American pastor imprisoned in Turkey is a pawn for Erdogan — and Trump should call him on it

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The nearly yearlong imprisonment of an American pastor by the Turkish regime underscores the danger of appeasing – and, by extension, lavishing praise upon – Recep Tayyip Erdoğan as he determinedly charts his authoritarian descent.

To say that Andrew Brunson is behind bars solely for being a Christian is missing the full, accurate picture. Brunson, who lived and preached among the country’s 150,000 or so Christians of varying denominations for more than two decades, was seized as a victim of opportunity – much like the nearly 60,000 Turks who have been arrested since July 2016 on some vague assertion that they were all part of a fantasy plot with an exiled cleric in Pennsylvania to usurp Erdoğan’s rule.

Brunson was also seized to send a message to the United States. Just before a then-unknown transition in U.S. leadership, a month before our presidential election, Brunson and his wife were summoned to their local migration management office. Both were detained, with Norine Brunson quickly freed – and with the pastor’s incarceration, the Turkish regime had itself an American hostage.

In captivity, Brunson can be used by Erdoğan as a bargaining chip to extract concessions – which is why, incidentally, Iran continues to seize and hold several U.S. hostages as well – such as Turkey’s long-demanded extradition of Fethullah Gülen. Or, quite simply, Brunson is a symbolic captive in Erdoğan’s obsessive need to project might to the world.

Either way, this is a man’s life in the balance – like the nearly 60,000 Turks also arrested in Erdoğan’s tyrannical purge – and, charged with bogus counts such as attempting to overthrow parliament and trying to destroy Turkey’s constitutional order, he faces a potential life sentence in hellish conditions.

One would think that Erdoğan isn’t used to being told what to do.

We supposedly chided the Erdoğan regime for sending their goons to beat up peaceful protesters across the street from the ambassador’s residence in May, as Erdoğan enjoyed the spectacle from his armored sedan. Under intense pressure from Americans furious over Erdoğan deploying his thug tactics on democratic soil, the ensuing investigation yielded arrest warrants for several Turkish security officials.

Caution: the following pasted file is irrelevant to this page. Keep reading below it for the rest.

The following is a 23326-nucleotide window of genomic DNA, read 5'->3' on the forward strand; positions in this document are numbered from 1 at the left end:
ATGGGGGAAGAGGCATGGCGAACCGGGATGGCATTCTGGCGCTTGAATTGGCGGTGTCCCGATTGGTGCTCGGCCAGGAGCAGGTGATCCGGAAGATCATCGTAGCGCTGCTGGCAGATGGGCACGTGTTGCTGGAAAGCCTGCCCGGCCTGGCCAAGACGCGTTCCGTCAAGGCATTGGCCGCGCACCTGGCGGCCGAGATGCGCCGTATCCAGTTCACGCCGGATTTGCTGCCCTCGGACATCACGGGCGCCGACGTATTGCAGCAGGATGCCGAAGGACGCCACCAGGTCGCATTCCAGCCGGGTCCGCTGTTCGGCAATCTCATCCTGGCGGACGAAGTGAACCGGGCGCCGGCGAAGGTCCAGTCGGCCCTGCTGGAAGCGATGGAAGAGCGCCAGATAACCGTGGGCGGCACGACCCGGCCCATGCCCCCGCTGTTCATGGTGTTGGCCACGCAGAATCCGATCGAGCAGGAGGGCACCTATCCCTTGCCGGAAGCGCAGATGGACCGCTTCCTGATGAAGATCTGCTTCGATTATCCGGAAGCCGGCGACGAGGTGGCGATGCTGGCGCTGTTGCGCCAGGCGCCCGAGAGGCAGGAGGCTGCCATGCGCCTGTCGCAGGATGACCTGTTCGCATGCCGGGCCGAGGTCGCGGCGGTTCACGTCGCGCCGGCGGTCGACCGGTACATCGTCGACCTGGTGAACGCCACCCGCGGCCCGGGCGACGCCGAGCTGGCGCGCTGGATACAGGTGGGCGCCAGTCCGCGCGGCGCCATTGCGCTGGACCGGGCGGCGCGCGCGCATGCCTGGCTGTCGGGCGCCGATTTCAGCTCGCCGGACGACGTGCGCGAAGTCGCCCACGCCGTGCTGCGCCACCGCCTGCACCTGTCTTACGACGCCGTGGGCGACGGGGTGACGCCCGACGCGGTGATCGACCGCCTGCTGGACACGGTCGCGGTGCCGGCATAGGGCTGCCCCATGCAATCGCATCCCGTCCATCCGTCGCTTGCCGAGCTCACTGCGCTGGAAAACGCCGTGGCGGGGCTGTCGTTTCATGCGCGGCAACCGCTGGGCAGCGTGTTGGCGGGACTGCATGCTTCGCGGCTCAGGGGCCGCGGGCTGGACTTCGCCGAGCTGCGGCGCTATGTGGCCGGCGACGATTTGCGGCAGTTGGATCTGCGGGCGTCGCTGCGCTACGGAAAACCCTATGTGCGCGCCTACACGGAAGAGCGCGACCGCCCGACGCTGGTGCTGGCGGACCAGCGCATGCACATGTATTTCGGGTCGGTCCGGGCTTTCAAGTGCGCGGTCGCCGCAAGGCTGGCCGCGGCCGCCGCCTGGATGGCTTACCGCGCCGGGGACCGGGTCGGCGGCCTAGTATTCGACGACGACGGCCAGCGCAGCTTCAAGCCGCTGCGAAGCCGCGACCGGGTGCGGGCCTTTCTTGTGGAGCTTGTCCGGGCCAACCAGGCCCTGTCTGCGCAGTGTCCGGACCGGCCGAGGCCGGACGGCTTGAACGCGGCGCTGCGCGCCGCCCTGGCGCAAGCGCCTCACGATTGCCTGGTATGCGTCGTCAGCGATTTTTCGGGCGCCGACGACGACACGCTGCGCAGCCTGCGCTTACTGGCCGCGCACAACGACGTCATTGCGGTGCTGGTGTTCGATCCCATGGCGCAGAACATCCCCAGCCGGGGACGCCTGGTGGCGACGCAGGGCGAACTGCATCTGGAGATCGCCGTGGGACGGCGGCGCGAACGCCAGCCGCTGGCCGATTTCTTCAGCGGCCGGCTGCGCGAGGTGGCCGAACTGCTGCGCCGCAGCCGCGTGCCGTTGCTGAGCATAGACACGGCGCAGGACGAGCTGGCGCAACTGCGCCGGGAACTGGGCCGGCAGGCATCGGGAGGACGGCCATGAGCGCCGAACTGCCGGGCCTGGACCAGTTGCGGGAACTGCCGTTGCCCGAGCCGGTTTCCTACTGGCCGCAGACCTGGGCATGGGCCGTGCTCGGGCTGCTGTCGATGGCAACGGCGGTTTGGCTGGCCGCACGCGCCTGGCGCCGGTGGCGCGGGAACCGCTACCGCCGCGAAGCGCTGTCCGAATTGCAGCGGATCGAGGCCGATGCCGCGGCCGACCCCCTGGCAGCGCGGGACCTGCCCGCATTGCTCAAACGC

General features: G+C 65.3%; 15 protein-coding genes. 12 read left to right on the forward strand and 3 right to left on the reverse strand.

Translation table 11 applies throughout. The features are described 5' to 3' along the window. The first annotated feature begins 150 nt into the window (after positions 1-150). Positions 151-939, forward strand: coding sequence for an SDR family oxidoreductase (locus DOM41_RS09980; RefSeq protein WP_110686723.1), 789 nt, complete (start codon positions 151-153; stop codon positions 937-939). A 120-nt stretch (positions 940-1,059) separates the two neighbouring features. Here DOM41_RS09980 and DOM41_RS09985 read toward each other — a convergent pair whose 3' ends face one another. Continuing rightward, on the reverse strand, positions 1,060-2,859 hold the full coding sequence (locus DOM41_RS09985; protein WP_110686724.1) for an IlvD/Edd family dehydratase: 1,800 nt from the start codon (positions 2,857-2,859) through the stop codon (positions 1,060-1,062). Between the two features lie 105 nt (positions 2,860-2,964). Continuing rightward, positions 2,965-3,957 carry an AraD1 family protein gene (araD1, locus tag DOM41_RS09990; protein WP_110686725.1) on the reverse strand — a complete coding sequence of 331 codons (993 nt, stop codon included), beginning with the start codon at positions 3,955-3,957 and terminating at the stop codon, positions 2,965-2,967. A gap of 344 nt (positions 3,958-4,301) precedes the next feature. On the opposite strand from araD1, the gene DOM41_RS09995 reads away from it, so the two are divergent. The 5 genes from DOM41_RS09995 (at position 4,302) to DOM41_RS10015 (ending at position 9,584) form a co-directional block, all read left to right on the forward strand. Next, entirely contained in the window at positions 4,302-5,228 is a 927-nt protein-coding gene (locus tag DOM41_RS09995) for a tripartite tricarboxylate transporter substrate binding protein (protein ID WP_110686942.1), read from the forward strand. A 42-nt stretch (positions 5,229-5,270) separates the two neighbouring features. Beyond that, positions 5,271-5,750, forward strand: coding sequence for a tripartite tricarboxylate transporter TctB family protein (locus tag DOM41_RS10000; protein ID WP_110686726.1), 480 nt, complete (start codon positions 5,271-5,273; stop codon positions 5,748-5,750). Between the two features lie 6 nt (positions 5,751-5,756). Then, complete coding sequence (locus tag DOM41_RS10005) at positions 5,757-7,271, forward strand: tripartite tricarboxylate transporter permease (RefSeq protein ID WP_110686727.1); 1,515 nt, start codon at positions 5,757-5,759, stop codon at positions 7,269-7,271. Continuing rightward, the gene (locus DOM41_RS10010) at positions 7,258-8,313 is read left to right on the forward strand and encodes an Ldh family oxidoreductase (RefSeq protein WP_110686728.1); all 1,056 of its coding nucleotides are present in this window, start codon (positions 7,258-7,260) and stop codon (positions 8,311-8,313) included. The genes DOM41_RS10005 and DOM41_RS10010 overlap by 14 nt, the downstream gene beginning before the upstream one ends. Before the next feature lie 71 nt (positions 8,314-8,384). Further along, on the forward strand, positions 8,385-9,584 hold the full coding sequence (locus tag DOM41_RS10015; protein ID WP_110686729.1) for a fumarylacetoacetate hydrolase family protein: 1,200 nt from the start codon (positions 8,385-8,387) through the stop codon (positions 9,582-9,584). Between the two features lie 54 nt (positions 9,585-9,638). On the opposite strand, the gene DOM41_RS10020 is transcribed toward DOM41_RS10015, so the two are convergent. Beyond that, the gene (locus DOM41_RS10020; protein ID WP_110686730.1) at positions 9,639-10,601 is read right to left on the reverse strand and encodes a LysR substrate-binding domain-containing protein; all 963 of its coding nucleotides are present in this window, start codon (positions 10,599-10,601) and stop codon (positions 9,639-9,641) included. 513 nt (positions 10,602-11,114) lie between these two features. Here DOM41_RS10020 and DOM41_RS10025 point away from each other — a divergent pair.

U.S. President Donald Trump meets with President Recep Tayyip Erdogan of Turkey during the U.N. General Assembly in New York, U.S., September 21, 2017. REUTERS/Kevin Lamarque - RC1DD61619F0

U.S. President Donald Trump meets with President Recep Tayyip Erdogan of Turkey during the U.N. General Assembly in New York, U.S., September 21, 2017.

 (REUTERS/Kevin Lamarque)

So what happened when Erdoğan was in New York last week for his U.S. encore? First, Erdoğan claimed that President Trump apologized to him for the May beatdowns. Then, protesters who crashed the Turkish president’s speech at a Times Square hotel were roughed up as Erdoğan tried to shame “a few impertinent hall terrorists” from the mic. Terrorist, in Erdoğan vernacular, roughly translates to anyone he feels challenges his rule, be they secular Turkish dissidents, an apolitical American pastor, a Turk who merely lobs an insult in his direction, or Kurds who are currently smashing ISIS.

We’re not in a good spot right now. If we buy or swap for a U.S. hostage’s freedom, Erdoğan will only be motivated to seize more Americans (see: Iran) before inventing their supposed Gülenist links. If NATO acquiesces to a totalitarian member who gleefully purges perceived foes by the tens of thousands in civil service, the judiciary, universities and the media, the institution and its commitment to democracy and basic human rights are forever degraded.

As Brunson pleaded to Trump in a March letter, “Let the Turkish government know that you will not cooperate with them in any way until they release me.” 

First, do no fawning praise of the ruler who commits such offenses. During his May visit to the White House, Erdoğan confidently predicted that their meeting would “mark a historical turn of tide.” The terms Trump bestowed upon Erdoğan at their United Nations sidelines meeting – “great honor and privilege,” “very high marks,” “great friendship,” “close as we’ve ever been” – should be reserved for friends of the U.S. whose presence honors us. Not the proud jailer of an American pastor and 60,000 Turks who wouldn’t bow for the authoritarian.

Bridget Johnson is a senior fellow with the news and public policy group Haym Salomon Center and D.C. bureau chief for PJ Media.



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